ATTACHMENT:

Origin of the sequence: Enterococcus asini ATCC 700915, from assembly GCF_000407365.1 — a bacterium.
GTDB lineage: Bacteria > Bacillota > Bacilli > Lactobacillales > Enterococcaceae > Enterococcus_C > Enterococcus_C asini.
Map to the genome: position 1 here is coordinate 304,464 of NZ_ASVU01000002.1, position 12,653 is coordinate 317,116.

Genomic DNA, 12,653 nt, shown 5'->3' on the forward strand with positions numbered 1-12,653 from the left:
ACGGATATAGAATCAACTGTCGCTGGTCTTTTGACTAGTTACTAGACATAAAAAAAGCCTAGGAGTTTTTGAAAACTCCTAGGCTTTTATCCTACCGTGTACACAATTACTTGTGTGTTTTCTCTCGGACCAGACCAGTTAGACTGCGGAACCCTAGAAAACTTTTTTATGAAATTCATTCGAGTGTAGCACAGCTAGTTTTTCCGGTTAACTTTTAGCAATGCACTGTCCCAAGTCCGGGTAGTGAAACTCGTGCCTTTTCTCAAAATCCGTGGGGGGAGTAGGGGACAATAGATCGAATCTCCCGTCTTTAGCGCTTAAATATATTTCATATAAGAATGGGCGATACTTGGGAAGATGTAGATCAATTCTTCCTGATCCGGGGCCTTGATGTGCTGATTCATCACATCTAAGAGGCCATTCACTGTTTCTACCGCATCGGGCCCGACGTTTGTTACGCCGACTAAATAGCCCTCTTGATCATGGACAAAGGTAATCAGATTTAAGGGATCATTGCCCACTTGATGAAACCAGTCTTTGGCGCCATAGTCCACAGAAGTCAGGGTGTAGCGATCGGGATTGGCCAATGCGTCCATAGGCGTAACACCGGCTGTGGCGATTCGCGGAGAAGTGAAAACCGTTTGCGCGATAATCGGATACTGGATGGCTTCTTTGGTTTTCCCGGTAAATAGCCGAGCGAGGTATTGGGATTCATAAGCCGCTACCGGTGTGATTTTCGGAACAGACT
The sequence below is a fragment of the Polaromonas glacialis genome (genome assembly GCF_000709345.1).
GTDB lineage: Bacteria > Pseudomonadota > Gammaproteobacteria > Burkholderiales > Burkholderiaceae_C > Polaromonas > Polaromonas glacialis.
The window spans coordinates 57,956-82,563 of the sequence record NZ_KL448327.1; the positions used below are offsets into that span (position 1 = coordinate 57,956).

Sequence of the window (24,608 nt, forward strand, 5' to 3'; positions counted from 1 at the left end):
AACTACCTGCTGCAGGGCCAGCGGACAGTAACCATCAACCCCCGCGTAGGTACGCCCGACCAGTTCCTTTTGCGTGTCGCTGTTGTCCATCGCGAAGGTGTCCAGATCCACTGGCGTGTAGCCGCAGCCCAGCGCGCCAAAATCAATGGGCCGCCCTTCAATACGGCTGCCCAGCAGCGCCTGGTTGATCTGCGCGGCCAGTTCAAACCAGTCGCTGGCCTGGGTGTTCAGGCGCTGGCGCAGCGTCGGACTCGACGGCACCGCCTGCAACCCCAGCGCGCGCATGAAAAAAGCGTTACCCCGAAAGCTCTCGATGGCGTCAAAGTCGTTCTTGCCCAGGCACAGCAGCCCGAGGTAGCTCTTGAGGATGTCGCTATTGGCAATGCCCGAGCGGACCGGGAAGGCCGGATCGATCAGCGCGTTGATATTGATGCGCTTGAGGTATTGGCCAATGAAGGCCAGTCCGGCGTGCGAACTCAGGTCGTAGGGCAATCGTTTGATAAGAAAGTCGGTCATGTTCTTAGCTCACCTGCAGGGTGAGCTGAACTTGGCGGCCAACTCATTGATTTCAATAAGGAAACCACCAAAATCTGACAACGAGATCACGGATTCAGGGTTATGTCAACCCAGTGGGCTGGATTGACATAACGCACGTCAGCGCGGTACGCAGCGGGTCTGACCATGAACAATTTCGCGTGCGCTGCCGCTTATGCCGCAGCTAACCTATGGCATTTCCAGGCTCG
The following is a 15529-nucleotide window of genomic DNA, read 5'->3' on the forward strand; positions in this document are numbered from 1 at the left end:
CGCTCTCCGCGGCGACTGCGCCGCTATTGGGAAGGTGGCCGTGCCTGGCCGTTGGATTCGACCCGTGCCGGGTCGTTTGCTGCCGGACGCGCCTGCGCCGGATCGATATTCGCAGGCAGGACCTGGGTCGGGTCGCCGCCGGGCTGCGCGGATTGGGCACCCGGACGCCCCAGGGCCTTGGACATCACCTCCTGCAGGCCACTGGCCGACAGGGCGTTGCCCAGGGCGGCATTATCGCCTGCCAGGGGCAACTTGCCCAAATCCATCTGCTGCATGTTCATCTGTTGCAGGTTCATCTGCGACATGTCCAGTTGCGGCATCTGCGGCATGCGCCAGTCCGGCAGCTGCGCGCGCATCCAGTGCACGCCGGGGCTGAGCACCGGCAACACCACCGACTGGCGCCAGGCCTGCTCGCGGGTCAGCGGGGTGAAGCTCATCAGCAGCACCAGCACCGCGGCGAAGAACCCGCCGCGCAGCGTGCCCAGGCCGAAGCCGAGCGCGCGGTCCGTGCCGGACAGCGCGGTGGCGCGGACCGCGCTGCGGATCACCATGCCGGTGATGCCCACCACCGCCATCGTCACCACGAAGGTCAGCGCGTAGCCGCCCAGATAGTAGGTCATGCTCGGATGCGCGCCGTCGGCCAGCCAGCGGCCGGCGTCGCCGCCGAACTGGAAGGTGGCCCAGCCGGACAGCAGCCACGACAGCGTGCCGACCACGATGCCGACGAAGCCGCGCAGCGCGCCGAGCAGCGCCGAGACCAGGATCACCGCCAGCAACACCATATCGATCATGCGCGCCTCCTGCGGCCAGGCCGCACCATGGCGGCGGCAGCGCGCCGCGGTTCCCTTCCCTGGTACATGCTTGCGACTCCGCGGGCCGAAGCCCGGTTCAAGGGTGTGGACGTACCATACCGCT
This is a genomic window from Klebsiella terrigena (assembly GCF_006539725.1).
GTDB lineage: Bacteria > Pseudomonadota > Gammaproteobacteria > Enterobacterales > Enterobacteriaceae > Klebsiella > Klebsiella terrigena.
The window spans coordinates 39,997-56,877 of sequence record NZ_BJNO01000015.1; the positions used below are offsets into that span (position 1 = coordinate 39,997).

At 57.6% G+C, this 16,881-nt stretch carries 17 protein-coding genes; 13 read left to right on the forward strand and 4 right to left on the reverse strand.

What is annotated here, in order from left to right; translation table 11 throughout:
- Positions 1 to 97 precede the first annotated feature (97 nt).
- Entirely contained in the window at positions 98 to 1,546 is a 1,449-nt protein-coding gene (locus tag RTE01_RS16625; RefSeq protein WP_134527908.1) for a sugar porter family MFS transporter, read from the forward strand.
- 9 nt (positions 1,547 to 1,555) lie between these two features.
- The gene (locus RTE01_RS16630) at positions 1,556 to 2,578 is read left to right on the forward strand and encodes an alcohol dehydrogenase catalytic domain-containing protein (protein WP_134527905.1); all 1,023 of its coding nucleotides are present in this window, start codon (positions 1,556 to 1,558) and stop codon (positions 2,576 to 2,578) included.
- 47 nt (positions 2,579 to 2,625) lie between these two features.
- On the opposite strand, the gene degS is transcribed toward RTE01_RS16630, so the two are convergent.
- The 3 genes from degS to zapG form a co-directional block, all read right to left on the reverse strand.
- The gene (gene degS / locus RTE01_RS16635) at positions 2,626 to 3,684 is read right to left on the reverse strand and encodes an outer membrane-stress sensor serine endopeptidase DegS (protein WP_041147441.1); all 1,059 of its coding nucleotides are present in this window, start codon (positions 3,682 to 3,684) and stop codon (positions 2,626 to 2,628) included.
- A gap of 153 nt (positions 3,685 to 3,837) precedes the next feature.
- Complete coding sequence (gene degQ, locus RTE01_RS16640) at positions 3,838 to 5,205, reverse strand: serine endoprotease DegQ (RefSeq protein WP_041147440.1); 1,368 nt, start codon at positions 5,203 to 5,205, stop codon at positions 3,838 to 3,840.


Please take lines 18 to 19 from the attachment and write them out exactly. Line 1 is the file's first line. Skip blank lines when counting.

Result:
- Positions 1 to 97 precede the first annotated feature (97 nt).
- Entirely contained in the window at positions 98 to 1,546 is a 1,449-nt protein-coding gene (locus tag RTE01_RS16625; RefSeq protein WP_134527908.1) for a sugar porter family MFS transporter, read from the forward strand.